Following his graduation from Providence College in 1966, Chris Dodd volunteered for the Peace Corps and shipped off to the tiny village of Monción in the Dominican Republic. At the time, Chris Dodd knew little about his new adoptive country and barely spoke a word of Spanish. But over the course of the two years that he served in that remote community near the Haitian border, Chris Dodd gained fluency in Spanish and developed a strong and abiding passion for Latin America.
From his support for the peace process in Northern Ireland to his efforts to bring American troops home from Iraq, Senator Dodd has fought hard over the years to ensure that U.S. foreign policy reflects our nation’s core ideals of peace, human rights, and freedom. But in the foreign policy arena, Senator Dodd has perhaps left his greatest mark through his work on Latin America. As Chairman of the subcommittee with jurisdiction over Latin America policy, Senator Dodd has brought his passion for the region, first forged during his Peace Corps days, to the halls of the United States Senate.
Throughout his tenure, Senator Dodd has fought to bring Latin American issues to the forefront of our nation’s foreign policy agenda. And he has worked tirelessly to ensure that engagement, diplomacy, and respect for human rights and the rule of law serve as guiding principles of U.S. policy in the region. Senator Dodd established his reputation as the lead Congressional voice on Latin America during his first term, when the Central American nations of El Salvador and Nicaragua were both embroiled in bloody, seemingly intractable civil conflicts. In 1982, just over a year after he first arrived in the Senate, Senator Dodd sought to link the deteriorating condition of human rights in El Salvador with U.S. aid to that war-torn country, offering an amendment requiring the government of El Salvador to meet certain human rights standards as a condition of receiving U.S. military aid. In 1983, Senator Dodd applied that same formula to the civil war in Nicaragua, calling on the Reagan Administration to focus on economic rather than military aid to that country’s government. Several years later, Senator Dodd was chosen to lead the Senate Central America Negotiations Observer Group, formed to monitor progress on the Guatemala City Accord, a peace agreement that sought to end the two country’s civil wars and ensure reconciliation between their opposing factions.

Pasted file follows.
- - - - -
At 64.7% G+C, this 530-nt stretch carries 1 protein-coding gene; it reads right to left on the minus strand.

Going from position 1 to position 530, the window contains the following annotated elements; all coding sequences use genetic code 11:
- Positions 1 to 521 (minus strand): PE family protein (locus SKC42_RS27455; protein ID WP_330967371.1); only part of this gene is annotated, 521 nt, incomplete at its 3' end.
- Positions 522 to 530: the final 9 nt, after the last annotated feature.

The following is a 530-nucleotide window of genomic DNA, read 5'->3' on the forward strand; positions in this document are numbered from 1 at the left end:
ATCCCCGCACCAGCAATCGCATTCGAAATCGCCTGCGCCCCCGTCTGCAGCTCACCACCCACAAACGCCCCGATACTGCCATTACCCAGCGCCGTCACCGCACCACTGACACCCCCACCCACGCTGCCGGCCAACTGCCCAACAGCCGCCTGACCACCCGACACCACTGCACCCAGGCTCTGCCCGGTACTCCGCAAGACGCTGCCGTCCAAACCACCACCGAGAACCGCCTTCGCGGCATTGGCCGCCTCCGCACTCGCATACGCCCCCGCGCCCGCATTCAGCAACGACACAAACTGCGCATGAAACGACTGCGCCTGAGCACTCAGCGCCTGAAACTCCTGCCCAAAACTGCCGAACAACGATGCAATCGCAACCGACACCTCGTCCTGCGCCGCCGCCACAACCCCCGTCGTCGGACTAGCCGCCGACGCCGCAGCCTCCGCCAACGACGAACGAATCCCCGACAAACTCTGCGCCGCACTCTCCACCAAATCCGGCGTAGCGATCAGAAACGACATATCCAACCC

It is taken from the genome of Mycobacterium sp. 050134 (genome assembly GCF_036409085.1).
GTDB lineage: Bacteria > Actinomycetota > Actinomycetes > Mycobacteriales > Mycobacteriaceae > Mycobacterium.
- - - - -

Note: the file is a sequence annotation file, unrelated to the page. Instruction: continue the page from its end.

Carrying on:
Since then, Senator Dodd has continued working to support U.S. diplomacy and engagement in the region, emerging as a key voice in the fight against our nation’s anachronistic and counterproductive policies towards Cuba. Senator Dodd has long believed that the free exchange of goods and ideas between the United States and Cuba is key to encouraging democratic governance and respect for the rule of law in that country. To help end our nation’s longstanding isolationist policies towards Cuba, Senator Dodd most recently joined a number of his colleagues in introducing the Freedom to Travel to Cuba Act, legislation that would lift travel restrictions on Americans wishing to visit the island.
Senator Dodd has also been a long-time advocate for improved ties between the United States and its southern neighbor, Mexico. For the better part of his career in the Senate, Senator Dodd has served as chairman of the U.S.-Mexico Interparliamentary Group. This bilateral working group, composed of federal lawmakers from both sides of the Rio Grande, meets annually to discuss ways to strengthen cooperation between our respective countries. In recognition of his efforts in this area, Senator Dodd was awarded the Águila Azteca, the highest decoration awarded to foreigners by the Mexican government, in 2003.